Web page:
Cynthia B. Dillard, a professor of multicultural education at Ohio State University, has been named the first Mary Frances Early Professor of Teacher Education at UGA.
The Early Professorship, in the College of Education, was established with an endowment from the Georgia Power Foundation and honors the legacy of UGA’s first African-American graduate, who earned a master’s degree in music education in 1962.
“We are delighted that such an outstanding professor as Cynthia Dillard has accepted this prestigious professorship and will be bringing her leadership, her exceptional scholarly strengths and her deep commitment to teaching to our community,” said Arthur M. (Andy) Horne, dean and Distinguished Research Professor of the College of Education.
Dillard will join the UGA faculty in January 2012. Her tenure home will be the department of elementary and social studies education.
“I am very excited to be named the Mary Frances Early Professor of Teacher Education at UGA,” said Dillard. “Current issues facing education in Georgia and across the country are complex and challenging, particularly for African Americans and those traditionally underserved by our system of public education. This position provides an opportunity for me to address these issues in both an innovative and interdisciplinary way, in collaboration with my colleagues at UGA, public school teachers and professionals in Georgia, and educators across the globe.”
Dillard’s major research interests include critical multicultural education, spirituality in teaching and learning, epistemological concerns in research and African/African-American feminist studies. Most recently, her research has focused in Ghana, West Africa, where she established a preschool and an elementary school.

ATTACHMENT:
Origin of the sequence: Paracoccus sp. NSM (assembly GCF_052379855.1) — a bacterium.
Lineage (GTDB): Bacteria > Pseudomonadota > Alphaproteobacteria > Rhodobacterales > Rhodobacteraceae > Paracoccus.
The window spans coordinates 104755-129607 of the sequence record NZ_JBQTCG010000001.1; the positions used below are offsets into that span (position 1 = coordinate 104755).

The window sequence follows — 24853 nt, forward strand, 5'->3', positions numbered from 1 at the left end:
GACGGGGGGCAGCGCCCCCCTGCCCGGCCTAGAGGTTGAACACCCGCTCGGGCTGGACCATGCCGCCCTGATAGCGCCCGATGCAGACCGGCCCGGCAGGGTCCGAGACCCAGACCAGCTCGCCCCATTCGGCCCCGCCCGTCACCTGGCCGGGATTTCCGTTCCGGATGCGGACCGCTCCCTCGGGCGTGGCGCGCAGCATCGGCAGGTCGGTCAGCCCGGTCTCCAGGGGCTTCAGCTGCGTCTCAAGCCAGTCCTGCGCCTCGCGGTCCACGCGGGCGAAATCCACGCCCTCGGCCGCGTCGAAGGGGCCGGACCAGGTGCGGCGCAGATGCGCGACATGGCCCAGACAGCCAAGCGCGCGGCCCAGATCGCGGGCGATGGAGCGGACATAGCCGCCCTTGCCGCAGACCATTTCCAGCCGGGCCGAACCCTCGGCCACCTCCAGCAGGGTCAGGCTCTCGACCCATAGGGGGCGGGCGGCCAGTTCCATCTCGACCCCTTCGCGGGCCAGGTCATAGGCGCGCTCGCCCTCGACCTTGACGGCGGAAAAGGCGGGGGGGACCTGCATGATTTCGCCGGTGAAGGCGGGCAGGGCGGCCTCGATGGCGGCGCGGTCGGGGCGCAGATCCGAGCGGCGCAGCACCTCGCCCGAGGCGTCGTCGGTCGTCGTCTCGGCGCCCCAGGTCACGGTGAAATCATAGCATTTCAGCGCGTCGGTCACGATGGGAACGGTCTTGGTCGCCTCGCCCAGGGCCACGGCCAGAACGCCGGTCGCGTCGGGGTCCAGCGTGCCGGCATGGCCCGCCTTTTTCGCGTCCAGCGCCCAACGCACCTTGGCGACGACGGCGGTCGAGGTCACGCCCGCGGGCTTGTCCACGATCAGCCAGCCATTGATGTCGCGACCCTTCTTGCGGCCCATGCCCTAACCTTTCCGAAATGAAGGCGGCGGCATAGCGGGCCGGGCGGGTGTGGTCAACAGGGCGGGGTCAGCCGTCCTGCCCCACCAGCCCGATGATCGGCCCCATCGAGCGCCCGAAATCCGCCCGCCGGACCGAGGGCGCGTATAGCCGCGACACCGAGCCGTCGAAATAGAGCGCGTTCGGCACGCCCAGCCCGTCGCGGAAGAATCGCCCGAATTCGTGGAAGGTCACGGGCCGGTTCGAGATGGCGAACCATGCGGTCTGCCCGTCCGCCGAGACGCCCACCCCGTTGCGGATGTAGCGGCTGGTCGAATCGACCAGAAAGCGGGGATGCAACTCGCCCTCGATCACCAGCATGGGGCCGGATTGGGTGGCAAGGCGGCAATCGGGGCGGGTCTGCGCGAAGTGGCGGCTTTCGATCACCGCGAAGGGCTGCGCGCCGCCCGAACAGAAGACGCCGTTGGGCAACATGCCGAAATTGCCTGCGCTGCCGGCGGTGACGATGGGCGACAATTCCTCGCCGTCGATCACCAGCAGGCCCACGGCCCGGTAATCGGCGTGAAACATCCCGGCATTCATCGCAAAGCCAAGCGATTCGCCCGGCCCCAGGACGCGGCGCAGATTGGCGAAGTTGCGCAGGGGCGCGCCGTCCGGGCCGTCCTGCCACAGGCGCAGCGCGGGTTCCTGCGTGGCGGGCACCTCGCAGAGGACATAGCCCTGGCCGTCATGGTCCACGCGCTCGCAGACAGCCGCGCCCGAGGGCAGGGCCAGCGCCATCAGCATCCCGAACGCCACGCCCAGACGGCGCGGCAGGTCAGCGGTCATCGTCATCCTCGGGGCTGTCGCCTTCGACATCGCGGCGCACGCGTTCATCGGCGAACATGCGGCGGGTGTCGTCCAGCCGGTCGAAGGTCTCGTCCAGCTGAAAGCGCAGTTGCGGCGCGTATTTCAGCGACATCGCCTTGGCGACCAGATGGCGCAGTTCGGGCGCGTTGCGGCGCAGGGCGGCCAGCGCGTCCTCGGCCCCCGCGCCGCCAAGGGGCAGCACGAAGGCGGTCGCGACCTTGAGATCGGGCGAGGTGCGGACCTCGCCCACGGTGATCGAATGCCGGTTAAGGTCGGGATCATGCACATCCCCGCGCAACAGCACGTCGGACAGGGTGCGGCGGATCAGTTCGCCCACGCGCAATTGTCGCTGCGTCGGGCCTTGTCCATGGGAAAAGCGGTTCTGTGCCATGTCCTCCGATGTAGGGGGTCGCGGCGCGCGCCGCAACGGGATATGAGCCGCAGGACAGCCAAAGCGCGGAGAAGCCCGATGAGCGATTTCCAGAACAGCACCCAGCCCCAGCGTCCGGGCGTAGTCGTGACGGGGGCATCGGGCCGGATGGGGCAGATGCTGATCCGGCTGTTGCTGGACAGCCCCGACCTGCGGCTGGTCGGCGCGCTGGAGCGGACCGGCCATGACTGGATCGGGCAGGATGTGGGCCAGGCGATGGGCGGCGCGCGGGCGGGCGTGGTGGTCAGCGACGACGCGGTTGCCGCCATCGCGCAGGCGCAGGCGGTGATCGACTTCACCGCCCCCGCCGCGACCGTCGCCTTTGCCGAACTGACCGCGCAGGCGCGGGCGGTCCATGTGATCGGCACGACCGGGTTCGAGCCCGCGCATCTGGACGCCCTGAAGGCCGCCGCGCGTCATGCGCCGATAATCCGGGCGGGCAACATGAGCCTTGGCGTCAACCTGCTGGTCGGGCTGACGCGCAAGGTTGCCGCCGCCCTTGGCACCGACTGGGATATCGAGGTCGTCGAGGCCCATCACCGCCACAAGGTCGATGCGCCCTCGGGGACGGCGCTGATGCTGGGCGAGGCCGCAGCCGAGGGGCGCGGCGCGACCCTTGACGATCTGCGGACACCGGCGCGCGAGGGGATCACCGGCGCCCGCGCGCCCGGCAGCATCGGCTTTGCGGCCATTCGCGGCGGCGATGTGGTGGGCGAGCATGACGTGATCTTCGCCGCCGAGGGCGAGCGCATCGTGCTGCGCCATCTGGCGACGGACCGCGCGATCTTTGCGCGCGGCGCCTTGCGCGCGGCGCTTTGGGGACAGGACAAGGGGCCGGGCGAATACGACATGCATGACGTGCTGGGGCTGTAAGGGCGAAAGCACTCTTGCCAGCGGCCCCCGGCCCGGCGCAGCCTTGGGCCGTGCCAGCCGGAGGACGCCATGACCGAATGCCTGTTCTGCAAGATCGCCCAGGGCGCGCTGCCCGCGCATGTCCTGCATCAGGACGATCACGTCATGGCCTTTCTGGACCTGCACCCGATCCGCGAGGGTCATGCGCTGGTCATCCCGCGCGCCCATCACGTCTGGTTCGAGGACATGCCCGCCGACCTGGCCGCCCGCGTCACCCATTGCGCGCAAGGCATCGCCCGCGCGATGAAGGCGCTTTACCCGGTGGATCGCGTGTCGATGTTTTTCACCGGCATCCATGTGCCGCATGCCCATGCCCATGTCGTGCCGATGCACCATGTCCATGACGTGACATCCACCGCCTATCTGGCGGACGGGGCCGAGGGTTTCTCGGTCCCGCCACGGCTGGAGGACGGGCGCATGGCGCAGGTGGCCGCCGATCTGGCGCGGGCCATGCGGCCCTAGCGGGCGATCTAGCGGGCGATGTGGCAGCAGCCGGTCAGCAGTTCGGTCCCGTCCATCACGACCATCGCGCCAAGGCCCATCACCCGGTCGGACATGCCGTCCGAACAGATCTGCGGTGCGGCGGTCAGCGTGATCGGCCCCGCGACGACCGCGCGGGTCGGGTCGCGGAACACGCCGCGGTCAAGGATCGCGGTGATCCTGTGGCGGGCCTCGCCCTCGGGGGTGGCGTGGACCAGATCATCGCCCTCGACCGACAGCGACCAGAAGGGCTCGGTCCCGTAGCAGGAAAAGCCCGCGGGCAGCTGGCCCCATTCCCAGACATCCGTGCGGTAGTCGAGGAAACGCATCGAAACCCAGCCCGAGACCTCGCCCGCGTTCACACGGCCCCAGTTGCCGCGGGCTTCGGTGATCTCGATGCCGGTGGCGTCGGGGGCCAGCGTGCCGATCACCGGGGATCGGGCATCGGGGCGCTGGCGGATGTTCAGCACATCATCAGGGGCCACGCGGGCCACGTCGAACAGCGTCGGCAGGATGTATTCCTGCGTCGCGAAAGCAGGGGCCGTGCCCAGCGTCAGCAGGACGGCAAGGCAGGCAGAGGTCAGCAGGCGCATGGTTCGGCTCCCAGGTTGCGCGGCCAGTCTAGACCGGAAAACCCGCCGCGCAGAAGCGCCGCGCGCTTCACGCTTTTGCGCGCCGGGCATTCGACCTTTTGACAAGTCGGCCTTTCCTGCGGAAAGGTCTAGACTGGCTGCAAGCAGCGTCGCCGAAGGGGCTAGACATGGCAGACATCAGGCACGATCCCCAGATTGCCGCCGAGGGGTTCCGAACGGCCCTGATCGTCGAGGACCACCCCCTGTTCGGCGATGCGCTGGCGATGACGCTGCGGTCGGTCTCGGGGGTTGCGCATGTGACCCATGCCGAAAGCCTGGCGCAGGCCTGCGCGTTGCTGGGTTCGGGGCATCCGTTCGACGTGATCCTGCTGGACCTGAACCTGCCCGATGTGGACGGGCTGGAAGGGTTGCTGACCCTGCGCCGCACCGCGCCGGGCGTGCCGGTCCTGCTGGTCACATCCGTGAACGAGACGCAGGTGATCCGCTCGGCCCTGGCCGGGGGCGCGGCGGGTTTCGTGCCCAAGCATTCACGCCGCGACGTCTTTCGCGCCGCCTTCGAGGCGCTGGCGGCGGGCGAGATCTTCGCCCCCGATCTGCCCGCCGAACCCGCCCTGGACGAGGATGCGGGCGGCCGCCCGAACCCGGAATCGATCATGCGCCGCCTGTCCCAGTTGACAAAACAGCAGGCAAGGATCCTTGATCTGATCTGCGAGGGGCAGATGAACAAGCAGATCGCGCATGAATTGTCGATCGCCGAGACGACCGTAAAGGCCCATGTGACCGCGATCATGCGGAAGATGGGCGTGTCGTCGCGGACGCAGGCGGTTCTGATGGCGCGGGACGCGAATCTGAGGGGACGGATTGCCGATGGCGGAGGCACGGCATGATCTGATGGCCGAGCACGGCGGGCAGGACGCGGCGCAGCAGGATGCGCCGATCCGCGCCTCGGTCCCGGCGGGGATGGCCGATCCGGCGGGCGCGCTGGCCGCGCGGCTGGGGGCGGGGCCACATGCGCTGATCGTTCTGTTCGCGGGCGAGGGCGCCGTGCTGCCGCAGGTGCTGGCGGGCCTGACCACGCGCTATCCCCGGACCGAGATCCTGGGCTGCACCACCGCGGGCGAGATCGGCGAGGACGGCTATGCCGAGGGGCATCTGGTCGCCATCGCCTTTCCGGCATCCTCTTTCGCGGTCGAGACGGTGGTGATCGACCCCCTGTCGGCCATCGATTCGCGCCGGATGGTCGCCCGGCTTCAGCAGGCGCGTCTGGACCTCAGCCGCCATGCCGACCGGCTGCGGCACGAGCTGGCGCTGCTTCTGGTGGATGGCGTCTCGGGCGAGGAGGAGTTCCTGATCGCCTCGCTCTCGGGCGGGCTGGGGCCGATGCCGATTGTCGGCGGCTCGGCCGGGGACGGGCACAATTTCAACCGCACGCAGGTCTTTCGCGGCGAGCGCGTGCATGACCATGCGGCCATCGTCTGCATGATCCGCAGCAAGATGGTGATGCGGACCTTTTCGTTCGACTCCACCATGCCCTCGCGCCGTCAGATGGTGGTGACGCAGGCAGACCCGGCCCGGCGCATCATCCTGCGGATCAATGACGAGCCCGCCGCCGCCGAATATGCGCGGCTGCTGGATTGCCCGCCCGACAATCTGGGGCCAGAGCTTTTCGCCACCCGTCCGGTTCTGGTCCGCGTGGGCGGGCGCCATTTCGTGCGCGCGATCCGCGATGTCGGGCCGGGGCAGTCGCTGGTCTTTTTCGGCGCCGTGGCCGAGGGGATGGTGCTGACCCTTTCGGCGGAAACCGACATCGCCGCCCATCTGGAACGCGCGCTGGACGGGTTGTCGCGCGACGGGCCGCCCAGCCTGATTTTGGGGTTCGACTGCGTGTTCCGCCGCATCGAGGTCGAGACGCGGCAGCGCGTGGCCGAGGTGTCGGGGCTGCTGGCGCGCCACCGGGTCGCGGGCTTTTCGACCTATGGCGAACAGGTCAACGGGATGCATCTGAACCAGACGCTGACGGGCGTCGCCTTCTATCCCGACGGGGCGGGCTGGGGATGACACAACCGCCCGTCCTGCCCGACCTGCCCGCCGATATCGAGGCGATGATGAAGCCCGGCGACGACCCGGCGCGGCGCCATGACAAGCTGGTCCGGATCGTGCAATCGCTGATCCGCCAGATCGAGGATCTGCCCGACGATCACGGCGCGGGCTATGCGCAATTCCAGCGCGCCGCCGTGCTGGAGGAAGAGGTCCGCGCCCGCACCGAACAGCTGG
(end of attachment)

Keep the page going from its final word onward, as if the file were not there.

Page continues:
“The university is pleased to welcome Dr. Dillard as the first holder of this professorship, which honors Mary Frances Early and carries on her legacy of contributions to education,” said Provost Jere Morehead. “I expect she will enjoy working with UGA colleagues not only in the College of Education but in Ghana, where the university has a strong interdisciplinary study-abroad program.”
Dillard has received many awards during her career, including the Ohio State University Alumni Award for Distinguished Teaching in 1999 and the Washington State University College of Education Distinguished Alumni Award in 1997. The author of On Spiritual Strivings: Transforming an African-American Woman’s Academic Life (SUNY Series in Women in Education, 2007), Dillard received her Ph.D. in education with specializations in multicultural education/language, literacy, and culture and educational administration from Washington State University.